All this activity was conducted in between cheery waves to various watching villagers, intended to convey that everything was entirely under control and this was all part of the day’s parenting plan.
I don’t think they were convinced.
I’m giving myself half a star for the walk. It would have been two stars as it involved both exercise and education, given that I had shown him marjoram and mint growing wild by the stream (which I fully intend to pilfer under cover of darkness every time I want to make mint sauce), but I think leaving a two year-old stuck in a stream-bed for an extended period of time probably warrants fairly extensive deductions.
Then comes the best bit. I completed a Project. Actually, I’m going to give that capitals. A PROJECT. I might even put it in bold. A PROJECT.
A child-orientated project.
Thomas loves the walks round the village and surrounding area. When he is not howling in the middle of a stream, that is. He also loves the pair of maps we have in our hallway, centered on our village and used by his dad for planning cycle routes.
I found this postcard under the sofa the other day. It came from a pile of postcards from my school/university days and was presumably pilfered by Thomas from the box they were in. It is a sketch map of the setting of the Winnie the Pooh stories. It gave me an idea.
I would make Thomas a similar map of the local area so that he could choose his walk routes and add interesting things that he sees. I was delighted with my own cleverness and hastened to the art shop to buy nice paper and a shiny new pencil. You have to have a new pencil for A PROJECT.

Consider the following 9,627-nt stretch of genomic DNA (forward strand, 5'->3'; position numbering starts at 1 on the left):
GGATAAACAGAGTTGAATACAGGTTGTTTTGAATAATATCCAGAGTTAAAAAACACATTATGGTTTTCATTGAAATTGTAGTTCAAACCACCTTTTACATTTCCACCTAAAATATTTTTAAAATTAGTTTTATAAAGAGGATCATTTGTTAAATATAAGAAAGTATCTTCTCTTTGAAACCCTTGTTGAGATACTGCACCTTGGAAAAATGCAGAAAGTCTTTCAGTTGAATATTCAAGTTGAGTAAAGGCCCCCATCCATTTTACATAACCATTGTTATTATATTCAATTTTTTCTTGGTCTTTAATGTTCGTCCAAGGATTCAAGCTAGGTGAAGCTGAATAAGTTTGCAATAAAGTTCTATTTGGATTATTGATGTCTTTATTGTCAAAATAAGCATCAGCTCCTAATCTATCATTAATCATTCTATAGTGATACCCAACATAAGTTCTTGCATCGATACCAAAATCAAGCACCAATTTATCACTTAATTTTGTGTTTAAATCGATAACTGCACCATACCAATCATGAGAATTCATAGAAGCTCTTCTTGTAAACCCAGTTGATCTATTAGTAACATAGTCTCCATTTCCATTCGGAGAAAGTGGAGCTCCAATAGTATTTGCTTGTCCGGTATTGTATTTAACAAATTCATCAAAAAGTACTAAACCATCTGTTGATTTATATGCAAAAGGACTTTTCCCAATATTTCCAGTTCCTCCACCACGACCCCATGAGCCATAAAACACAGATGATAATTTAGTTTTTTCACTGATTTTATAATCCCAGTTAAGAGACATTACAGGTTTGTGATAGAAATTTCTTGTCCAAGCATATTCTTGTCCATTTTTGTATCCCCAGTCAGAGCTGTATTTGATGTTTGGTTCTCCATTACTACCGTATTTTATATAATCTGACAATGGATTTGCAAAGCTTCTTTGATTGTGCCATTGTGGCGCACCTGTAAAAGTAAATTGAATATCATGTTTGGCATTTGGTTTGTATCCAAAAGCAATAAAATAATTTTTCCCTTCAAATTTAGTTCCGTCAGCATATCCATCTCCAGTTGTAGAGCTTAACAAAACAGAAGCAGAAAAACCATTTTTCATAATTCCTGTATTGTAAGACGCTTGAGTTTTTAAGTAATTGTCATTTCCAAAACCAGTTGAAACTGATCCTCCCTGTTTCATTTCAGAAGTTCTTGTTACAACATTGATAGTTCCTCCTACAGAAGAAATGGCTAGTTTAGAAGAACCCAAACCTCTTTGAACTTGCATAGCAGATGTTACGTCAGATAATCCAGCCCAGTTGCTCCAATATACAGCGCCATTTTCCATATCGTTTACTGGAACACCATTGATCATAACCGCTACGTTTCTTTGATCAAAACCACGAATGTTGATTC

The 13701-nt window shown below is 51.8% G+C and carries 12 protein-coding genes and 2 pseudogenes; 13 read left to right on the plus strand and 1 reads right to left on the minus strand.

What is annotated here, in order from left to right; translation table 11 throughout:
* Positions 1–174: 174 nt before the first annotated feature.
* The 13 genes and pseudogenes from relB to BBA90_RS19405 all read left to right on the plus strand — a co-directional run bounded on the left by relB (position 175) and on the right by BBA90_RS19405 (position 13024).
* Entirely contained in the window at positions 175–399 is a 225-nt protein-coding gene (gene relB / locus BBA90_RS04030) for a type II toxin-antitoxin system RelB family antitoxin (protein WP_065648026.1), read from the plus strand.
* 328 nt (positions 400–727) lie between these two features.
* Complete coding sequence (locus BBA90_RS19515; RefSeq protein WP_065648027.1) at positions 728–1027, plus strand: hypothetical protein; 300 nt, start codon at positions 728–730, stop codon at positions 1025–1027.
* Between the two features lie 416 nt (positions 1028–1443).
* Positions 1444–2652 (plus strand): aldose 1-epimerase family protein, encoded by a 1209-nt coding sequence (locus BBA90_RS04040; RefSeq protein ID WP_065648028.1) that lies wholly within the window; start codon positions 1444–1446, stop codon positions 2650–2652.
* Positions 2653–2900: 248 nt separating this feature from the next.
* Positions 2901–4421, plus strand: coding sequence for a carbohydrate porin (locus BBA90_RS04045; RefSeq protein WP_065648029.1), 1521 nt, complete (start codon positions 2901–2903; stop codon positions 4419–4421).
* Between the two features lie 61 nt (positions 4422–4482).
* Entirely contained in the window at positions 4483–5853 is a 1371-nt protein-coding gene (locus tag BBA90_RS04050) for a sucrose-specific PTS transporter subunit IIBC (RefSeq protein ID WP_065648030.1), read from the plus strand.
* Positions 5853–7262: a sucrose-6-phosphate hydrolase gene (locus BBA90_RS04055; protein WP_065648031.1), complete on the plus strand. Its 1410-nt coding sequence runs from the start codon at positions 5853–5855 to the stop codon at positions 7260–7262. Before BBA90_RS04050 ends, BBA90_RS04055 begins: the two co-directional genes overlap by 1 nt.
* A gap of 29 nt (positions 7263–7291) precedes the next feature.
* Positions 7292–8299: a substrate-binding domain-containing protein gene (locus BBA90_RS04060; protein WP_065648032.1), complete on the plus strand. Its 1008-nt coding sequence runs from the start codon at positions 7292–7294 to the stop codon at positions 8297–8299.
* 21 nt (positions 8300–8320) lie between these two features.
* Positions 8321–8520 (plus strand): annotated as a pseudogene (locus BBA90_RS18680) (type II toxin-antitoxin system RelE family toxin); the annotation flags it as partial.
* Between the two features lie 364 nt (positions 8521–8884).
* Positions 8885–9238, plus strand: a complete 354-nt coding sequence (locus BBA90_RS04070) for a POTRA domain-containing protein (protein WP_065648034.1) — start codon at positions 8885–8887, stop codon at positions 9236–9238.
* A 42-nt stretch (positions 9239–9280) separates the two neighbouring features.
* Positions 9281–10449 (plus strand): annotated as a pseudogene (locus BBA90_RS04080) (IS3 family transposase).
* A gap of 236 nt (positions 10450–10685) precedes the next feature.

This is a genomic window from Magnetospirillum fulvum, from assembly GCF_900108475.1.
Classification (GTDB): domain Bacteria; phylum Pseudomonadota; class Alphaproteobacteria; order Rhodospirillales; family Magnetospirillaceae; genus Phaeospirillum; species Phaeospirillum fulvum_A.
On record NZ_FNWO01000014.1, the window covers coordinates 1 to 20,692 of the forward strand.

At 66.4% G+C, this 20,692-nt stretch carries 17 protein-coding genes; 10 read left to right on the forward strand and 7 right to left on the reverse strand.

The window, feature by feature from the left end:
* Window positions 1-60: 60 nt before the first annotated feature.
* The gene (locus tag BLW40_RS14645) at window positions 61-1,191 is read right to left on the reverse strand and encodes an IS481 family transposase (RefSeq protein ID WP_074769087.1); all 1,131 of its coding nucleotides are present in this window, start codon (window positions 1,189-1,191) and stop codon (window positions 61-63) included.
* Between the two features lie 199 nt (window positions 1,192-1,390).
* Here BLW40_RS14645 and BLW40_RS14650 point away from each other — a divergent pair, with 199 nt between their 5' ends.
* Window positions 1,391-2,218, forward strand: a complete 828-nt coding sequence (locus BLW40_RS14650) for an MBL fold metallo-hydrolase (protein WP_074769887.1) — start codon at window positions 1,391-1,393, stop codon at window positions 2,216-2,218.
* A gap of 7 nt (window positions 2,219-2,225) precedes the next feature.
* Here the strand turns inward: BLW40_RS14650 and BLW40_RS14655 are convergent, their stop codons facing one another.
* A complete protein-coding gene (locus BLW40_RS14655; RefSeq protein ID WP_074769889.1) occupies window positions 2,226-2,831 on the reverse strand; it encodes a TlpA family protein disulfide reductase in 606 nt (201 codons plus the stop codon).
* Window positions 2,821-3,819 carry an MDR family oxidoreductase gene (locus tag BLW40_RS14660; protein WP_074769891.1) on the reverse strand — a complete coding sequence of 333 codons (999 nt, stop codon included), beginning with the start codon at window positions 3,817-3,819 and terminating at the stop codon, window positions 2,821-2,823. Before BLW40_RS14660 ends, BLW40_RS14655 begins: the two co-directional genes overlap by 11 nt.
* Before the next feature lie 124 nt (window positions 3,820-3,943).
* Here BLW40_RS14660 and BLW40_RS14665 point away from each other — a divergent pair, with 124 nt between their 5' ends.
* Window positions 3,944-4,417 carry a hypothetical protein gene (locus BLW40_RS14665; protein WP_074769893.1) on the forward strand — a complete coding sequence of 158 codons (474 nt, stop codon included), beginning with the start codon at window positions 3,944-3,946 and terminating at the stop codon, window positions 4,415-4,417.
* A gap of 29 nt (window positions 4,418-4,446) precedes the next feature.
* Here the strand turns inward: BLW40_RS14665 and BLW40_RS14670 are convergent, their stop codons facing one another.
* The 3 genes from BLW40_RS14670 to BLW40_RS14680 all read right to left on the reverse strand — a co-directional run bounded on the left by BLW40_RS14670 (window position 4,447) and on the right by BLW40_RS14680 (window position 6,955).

There was only one problem.
I can’t draw.
Seriously. I can’t even draw stick figures with any degree of accuracy. This is both strange and annoying as my family were all artistic. That casual, unaware sort of artistic that makes less talented mortals gnash their teeth with envy. My gran painted landscapes and was also an incredibly skilled copy artist. She could have made a fortune as a forger had she been a little
enterprising less honest. My mum
could paint and draw in pretty much any medium and did some children’s
illustrating at one point. My granddad could
doodle anything. His father was
apparently ambidextrous and could produce beautiful, intricate writing
forwards, backwards, upside down or in any direction. I can only assume my father’s family were
some kind of anti-artists in order for me to be quite so lacking in any drawing
However, I never let a complete lack of the necessary skills stop me from wading in anyway, so I found a solution. I can’t draw freehand at all, but I do have some basic ability to copy things. So I dug out two childhood books that have little maps inside the covers, showing the journeys of the main characters. As an aside, I loved these books – Peter Firmin’s Winter Diary of a Country Rat, and Midsummer Notebook of a Country Rat. I also studied the Winnie the Pooh illustration and managed some practice sketches that weren’t too grim.
This was the end result.
I think it probably rates a Not Too Bad on the scale of parenting successes. It’s not exactly going to land me on the pages of a glossy parenting magazine, smugging about how I use my creativity to entertain my children, rather than resorting to CBeebies, but I think Thomas will like it and I am therefore awarding myself five stars.
With Wednesday’s three stars, I am therefore in credit to the tune of ten stars.